Tuesday, January 17, 2012
Cutting Corners on Motorcycle Insurance Can Really Hurt Your Wallet
Written By: Rob Fleming
I was talking with friend of mine who had built a new sexy custom Harley chopper a few months ago, and he was in a rage fighting his insurance company after he was hit on his motorcycle. It seems that he under reported the value of the motorcycle to get a lower insurance rate, but what he didn’t know was when his new custom Harley Chopper was totaled in the accident his insurance company would refuse to pay out $60,000.00 for a motorcycle he claimed was only worth $45,000.00 at the time he bought his motorcycle insurance.
After dropping so much money on new custom motorcycle, it just doesn't make sense to cut corners on motorcycle insurance when all it takes is one motorcycle accident to total your bike and leave you with a pile of broken parts.
The smartest thing to do is make sure you and your bike are fully covered for all the most common situations in your area. If you live in a rural area adding an animal comprehensive to your policy is a wise option, all it takes is one deer or other large animal to dart out in front of you to start a nightmare. One of the most important things to remember is you always want to include under and uninsured motorist coverage. Working for Russ Brown Motorcycle Crash Attorneys has taught me that this is very important. Many bikers call in, they have been in an accident and the other person had very little insurance. The first question we ask is do you have uninsured/ under-insured coverage. If you say 'NO', you may be limited in the money you can recover from your motorcycle accident.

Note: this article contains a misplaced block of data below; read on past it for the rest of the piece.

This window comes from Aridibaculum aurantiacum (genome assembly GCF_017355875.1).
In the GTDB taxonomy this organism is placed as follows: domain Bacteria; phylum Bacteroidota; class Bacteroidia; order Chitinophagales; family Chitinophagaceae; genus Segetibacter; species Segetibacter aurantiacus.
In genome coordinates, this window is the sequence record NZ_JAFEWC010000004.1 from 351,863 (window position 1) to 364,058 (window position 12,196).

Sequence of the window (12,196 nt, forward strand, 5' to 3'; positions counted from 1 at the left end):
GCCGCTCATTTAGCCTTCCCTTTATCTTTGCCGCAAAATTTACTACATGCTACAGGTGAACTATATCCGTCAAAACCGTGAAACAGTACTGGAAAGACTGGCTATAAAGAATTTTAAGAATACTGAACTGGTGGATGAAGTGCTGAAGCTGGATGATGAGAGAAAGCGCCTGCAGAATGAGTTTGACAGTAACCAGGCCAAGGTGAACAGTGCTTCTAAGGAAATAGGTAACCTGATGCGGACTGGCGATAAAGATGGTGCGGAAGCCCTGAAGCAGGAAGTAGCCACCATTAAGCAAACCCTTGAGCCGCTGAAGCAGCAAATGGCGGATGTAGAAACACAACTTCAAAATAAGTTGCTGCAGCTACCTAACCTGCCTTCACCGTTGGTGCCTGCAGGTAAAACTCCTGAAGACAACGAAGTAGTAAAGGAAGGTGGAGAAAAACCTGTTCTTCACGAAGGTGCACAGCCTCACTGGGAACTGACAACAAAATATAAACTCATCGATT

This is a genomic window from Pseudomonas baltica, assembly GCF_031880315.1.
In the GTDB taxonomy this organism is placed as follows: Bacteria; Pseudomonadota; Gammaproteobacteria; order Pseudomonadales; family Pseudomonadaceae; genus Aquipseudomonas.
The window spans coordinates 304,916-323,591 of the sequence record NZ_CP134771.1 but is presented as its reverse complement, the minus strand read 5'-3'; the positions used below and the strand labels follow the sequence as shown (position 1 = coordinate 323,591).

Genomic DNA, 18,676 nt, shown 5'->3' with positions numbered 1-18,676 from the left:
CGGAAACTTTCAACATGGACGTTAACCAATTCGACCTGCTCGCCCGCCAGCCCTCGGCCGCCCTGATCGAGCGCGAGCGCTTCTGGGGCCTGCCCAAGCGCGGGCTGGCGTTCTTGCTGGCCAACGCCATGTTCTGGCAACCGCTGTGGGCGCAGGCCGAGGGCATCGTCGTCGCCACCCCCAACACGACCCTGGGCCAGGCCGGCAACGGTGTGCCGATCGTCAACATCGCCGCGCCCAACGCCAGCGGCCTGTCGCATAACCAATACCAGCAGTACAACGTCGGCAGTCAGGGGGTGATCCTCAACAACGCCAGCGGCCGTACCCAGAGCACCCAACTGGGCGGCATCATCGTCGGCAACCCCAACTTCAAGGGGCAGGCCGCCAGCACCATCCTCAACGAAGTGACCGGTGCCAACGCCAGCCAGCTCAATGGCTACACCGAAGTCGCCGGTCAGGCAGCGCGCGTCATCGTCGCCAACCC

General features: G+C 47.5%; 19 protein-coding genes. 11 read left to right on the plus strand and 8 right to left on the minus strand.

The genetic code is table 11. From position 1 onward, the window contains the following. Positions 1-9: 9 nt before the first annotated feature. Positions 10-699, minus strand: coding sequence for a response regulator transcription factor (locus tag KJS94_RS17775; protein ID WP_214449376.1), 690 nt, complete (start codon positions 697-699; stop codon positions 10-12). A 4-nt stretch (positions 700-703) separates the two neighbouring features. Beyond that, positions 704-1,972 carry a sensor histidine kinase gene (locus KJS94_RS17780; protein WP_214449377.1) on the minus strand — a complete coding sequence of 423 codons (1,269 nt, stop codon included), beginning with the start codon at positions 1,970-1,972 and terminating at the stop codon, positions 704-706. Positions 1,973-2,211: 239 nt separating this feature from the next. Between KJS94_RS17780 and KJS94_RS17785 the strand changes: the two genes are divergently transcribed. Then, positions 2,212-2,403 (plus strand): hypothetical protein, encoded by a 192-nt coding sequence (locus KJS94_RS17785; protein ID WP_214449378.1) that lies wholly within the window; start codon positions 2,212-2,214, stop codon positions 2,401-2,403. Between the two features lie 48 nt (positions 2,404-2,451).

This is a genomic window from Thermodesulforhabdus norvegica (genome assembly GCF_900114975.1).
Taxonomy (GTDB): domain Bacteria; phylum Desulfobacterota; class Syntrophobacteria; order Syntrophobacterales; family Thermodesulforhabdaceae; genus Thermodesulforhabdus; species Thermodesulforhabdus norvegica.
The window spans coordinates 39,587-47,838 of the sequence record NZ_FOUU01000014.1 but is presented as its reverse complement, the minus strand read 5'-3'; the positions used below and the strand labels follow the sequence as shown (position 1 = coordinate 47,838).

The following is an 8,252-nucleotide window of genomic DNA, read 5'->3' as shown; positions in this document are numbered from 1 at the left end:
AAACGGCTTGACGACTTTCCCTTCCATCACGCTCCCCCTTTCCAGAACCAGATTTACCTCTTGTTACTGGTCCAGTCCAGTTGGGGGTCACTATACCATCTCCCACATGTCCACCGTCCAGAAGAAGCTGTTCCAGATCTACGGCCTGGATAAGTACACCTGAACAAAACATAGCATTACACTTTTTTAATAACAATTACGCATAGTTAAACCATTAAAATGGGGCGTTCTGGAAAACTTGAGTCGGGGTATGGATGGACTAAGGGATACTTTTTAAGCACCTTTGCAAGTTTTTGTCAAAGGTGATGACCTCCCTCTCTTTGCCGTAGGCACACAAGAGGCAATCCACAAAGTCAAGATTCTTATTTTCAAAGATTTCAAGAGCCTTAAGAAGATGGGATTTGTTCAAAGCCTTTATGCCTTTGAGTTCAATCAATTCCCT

Owning an expensive or custom motorcycle can hurt your wallet when it comes to purchasing motorcycle insurance, but it is defiantly better to pay a little more each month in premiums than get stuck with shelling out money to fix your motorcycle because you don't have enough or the right kind of motorcycle insurance.
Don’t take chances with the first insurance policy quote you get, ask a lot of questions and shop around. The last thing you want is to get hit on your bike and find out later you aren’t covered.
You can even trim some of the cost of your insurance by bundling your auto, home and life insurance to include your motorcycle. Another way to save some money on those monthly premiums is by taking an approved motorcycle rider safety course.
If you are confused on what all of the insurance terms mean and what amount of coverage is the right amount for you, your motorcycle and potential passengers, you can check out your state's insurance department website, they have valuable tools and resources that will help you understand the legal jargon and what each level of insurance actually covers. If you have any questions regarding your motorcycle insurance policy talk to your insurance agent!